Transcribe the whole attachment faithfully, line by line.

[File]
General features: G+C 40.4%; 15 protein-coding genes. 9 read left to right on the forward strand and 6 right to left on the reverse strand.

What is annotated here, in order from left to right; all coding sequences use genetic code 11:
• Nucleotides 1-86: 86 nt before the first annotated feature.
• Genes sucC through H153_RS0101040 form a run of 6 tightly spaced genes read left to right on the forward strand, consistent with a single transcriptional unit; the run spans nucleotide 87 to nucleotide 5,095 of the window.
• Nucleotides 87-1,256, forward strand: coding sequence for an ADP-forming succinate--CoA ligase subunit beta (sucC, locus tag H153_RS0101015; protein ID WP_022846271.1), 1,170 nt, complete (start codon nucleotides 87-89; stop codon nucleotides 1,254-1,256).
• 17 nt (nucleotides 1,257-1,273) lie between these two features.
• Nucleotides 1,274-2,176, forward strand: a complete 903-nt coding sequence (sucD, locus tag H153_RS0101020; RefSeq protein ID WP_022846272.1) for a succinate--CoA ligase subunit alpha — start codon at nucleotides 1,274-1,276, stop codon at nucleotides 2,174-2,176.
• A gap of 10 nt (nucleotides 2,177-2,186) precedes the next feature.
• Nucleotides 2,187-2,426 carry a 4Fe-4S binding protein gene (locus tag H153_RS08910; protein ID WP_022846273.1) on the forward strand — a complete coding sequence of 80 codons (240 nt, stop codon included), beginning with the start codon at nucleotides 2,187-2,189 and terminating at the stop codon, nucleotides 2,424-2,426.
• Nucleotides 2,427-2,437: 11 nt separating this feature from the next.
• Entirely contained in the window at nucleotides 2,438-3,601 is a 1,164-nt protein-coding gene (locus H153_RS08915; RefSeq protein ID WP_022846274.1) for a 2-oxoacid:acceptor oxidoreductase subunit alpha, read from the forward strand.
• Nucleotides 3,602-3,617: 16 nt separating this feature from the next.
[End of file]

General features: G+C 40.4%; 15 protein-coding genes. 9 read left to right on the forward strand and 6 right to left on the reverse strand.

What is annotated here, in order from left to right; all coding sequences use genetic code 11:
• Nucleotides 1-86: 86 nt before the first annotated feature.
• Genes sucC through H153_RS0101040 form a run of 6 tightly spaced genes read left to right on the forward strand, consistent with a single transcriptional unit; the run spans nucleotide 87 to nucleotide 5,095 of the window.
• Nucleotides 87-1,256, forward strand: coding sequence for an ADP-forming succinate--CoA ligase subunit beta (sucC, locus tag H153_RS0101015; protein ID WP_022846271.1), 1,170 nt, complete (start codon nucleotides 87-89; stop codon nucleotides 1,254-1,256).
• 17 nt (nucleotides 1,257-1,273) lie between these two features.
• Nucleotides 1,274-2,176, forward strand: a complete 903-nt coding sequence (sucD, locus tag H153_RS0101020; RefSeq protein ID WP_022846272.1) for a succinate--CoA ligase subunit alpha — start codon at nucleotides 1,274-1,276, stop codon at nucleotides 2,174-2,176.
• A gap of 10 nt (nucleotides 2,177-2,186) precedes the next feature.
• Nucleotides 2,187-2,426 carry a 4Fe-4S binding protein gene (locus tag H153_RS08910; protein ID WP_022846273.1) on the forward strand — a complete coding sequence of 80 codons (240 nt, stop codon included), beginning with the start codon at nucleotides 2,187-2,189 and terminating at the stop codon, nucleotides 2,424-2,426.
• Nucleotides 2,427-2,437: 11 nt separating this feature from the next.
• Entirely contained in the window at nucleotides 2,438-3,601 is a 1,164-nt protein-coding gene (locus H153_RS08915; RefSeq protein ID WP_022846274.1) for a 2-oxoacid:acceptor oxidoreductase subunit alpha, read from the forward strand.
• Nucleotides 3,602-3,617: 16 nt separating this feature from the next.